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Aug 14, 2019 11:33 AMPublication: The Southampton Press

Southampton Village Police Officer Threatens Discrimination Lawsuit

Aug 14, 2019 12:05 PM

A Southampton Village Police officer is threatening legal action against the village and its police department, claiming he was held back from being promoted to detective because of his race.

Officer Kareem Proctor, 40, filed a notice of claim on July 18 through his attorney, Julissa M. Proaño of the Hempstead-based Law Offices of Frederick K. Brewington.

Mr. Proctor was hired by the Southampton Village Police Department in September 2008. He claims that during his 11-year tenure, he was passed up for promotion because he is black.

In the notice of claim, which is a precursor to a lawsuit, Mr. Proctor said he was assigned to the East End Drug Task Force in 2015 with the expectation that after serving 18 months and a day, he would be promoted to detective. The expectation, he claims, was set by Chief Thomas Cummings, who said he would be promoted to detective after the 18 months — in the department, any officer who serves 18 months in an investigative role is automatically promoted to detective.

“During this time, I started and completed Basic Criminal Investigation … school during the first week of March 2017,” Mr. Proctor said in the notice of claim. “On my first day of B.C.I., Detective Sergeant Herman Lamison called me and congratulated me, stating that I was going to be promoted to detective. Detective Sergeant Herman Lamison had received this information from Chief Cummings in a supervisors meeting.”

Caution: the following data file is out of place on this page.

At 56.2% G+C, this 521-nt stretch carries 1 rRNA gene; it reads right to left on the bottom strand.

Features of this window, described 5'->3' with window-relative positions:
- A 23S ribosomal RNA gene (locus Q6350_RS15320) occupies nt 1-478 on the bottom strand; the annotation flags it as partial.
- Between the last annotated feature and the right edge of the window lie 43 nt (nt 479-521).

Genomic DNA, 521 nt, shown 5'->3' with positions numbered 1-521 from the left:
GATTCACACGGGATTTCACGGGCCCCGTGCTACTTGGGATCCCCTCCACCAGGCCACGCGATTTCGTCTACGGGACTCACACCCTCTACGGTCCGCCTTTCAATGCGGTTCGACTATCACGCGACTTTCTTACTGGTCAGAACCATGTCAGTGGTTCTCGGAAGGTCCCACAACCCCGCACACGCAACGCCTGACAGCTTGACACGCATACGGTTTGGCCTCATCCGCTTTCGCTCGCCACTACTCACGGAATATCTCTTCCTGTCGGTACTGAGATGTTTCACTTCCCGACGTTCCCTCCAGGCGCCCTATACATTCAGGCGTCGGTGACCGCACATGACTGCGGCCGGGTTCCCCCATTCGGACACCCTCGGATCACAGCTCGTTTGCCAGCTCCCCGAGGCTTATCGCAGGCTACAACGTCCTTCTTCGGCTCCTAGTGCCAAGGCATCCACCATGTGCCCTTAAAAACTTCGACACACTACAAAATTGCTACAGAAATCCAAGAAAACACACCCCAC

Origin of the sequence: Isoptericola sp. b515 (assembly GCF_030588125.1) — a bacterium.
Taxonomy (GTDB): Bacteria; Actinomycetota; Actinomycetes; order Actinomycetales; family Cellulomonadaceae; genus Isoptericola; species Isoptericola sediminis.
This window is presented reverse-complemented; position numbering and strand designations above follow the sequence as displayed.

Mr. Proctor said just before reaching 18 months, the chief removed him from the drug task force, which eliminated the possibility of being automatically promoted to detective.

Out of the 32 to 33 employees on the Village Police force, three are African-American, according to Mr. Proctor, and of the five detectives, two have been promoted to detective within the past two years — both of whom are white.

Mr. Proctor said in the claim that those two officers who were promoted to detective had negative employment histories within the department, and that Chief Cummings was worried that one would file a suit against the department if she was not promoted to detective. He also claimed both of the promoted detectives had made fewer arrests than he did as a police officer.

“While I firmly believe the Southampton Village Police Department and the Village of Southampton is engaging in discriminatory actions against me by refusing to give me a promotion as a consequence of my race and color, I have still continued to act as a professional and perform my tasks with due diligence and dedication,” he said.

Mr. Proctor claimed the department’s failure to promote him caused him financial loss, embarrassment and humiliation.

Det. Sgt. Lamison also filed a lawsuit against the village and department in 2006, claiming he was not promoted because he was black. He also claimed that then Village Trustee Harald Steudte privately accused him of selling drugs.

Ultimately, the Village Board settled the discrimination suit with Det. Sgt. Lamison for $25,000.

Mr. Proctor’s attorney, Ms. Proaño, declined to comment on the notice of claim, as did Southampton Village Administrator Russell Kratoville, who said he could not comment on pending litigation. Chief Cummings did not immediately respond to a request for comment.

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